The First Three Letters (Written 1/29/22)
It's taken more than two years, but Banner and I have finally earned our first ever title together.
The delay was my fault, not his.
Banner arrived in the exact middle of the worst year of my life. It was 2019, and it was a period of darkness, trauma, and tragedy like I had never before experienced. Many of those difficulties revolved around dogs.
A neighbor's roaming pair of pitbulls dug into my donkey's corral and chewed up her face. Another neighbor's German shepherds killed my female Pyrenees, Snowstorm. Two vicious fights flared up, completely out of the blue, between a couple of my own dogs who had lived together for years.
That is a situation which never, and I mean NEVER, happens in my well-ordered household, and it shook me badly. Gem went lame and was retired from everything. My papillon, Pixel, developed doggy dementia, forgot who I was, and began snapping at me. And, just to top it all off, my dog training van totally conked and was never resurrected.
Banner was the fix-it puppy. He was the new baby who came rollicking in, ostensibly to force me out of my despair and general jadedness toward my older dogs. My rationale was that with a new puppy, I would have to interact with dogs whether I wanted to or not. And I did not want to. He would need training, socialization, and about fourteen tons of exercise every day. (He was, after all, a baby whippet.)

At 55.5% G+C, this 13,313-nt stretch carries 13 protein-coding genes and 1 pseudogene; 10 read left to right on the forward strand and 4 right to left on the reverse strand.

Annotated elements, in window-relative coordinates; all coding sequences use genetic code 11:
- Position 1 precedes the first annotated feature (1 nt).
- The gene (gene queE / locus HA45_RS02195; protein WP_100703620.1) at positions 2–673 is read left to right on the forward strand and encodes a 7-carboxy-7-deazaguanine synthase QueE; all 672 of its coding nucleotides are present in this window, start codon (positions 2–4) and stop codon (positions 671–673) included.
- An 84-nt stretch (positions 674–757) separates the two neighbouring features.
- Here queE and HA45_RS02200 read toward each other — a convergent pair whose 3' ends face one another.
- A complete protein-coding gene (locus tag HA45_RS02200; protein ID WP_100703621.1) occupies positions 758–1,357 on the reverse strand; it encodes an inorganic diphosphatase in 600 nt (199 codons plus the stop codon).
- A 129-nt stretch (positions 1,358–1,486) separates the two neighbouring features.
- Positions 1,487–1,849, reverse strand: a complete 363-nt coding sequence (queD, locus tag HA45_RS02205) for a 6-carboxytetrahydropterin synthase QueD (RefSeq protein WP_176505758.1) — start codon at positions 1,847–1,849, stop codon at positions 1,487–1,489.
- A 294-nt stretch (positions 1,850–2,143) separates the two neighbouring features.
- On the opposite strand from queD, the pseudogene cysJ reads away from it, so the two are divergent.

Instead, Banner's puppy neediness, combined with his almost total lack of interest in me, had the opposite effect. Our bond has never been tight.
Then along came 2020 and COVID. Dog shows shut down. Practice shows were disbanded. Training sessions were at a bare minimum.
Without any goals or hopes or prospects, I found myself simply plodding, going through the motions and doing nothing extra with my dogs.
And now, here we are, just stepping over the threshold of 2022. And as I've said before, I've had enough. I'm going to make this our year, my dogs and me, without any more excuses or despair or laziness. We're going to find things to do that will work for us. Even if my old favorite, competition obedience, isn't yet possible, there are lots of other activities to jump into with all four feet.
So today, I put the training collar on Banner, and got out our treats, and dragged in the huge wooden packing box we use as a prop for our routine. My mom grabbed her phone to video the proceedings, and Banner performed the requisite ten tricks to earn him the TKN, or Tricks Novice, title.
He wasn't perfect. He may not have even been impressive. But it didn't matter. It was a title. It was an accomplishment. It was an achievement we had reached together. It was thumbing our nose at despair and depression. It was forging ahead and moving forward. And it felt good.
Someday I plan to write a book about Banner and Scotch, and how they helped me wallow through those dark years and learn some life lessons.
But I haven't learned them all yet. There are more chapters to live before I can write them down. For now, the first three letters, the first word, of that book have been written. Banner and I have spelled it out. Let the story begin.